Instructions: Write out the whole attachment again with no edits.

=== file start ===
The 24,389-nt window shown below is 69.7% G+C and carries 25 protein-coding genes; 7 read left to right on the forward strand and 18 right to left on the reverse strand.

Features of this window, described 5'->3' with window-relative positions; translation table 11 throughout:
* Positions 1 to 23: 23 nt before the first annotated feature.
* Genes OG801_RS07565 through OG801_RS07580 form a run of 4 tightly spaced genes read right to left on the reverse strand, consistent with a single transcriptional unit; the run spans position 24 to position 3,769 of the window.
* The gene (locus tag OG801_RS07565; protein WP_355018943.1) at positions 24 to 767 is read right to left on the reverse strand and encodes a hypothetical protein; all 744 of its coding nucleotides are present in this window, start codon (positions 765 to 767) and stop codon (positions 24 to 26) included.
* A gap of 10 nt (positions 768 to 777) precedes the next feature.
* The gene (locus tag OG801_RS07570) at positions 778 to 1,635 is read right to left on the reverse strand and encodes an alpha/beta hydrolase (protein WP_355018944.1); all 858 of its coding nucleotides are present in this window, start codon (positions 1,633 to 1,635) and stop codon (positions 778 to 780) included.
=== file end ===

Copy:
The 24,389-nt window shown below is 69.7% G+C and carries 25 protein-coding genes; 7 read left to right on the forward strand and 18 right to left on the reverse strand.

Features of this window, described 5'->3' with window-relative positions; translation table 11 throughout:
* Positions 1 to 23: 23 nt before the first annotated feature.
* Genes OG801_RS07565 through OG801_RS07580 form a run of 4 tightly spaced genes read right to left on the reverse strand, consistent with a single transcriptional unit; the run spans position 24 to position 3,769 of the window.
* The gene (locus tag OG801_RS07565; protein WP_355018943.1) at positions 24 to 767 is read right to left on the reverse strand and encodes a hypothetical protein; all 744 of its coding nucleotides are present in this window, start codon (positions 765 to 767) and stop codon (positions 24 to 26) included.
* A gap of 10 nt (positions 768 to 777) precedes the next feature.
* The gene (locus tag OG801_RS07570) at positions 778 to 1,635 is read right to left on the reverse strand and encodes an alpha/beta hydrolase (protein WP_355018944.1); all 858 of its coding nucleotides are present in this window, start codon (positions 1,633 to 1,635) and stop codon (positions 778 to 780) included.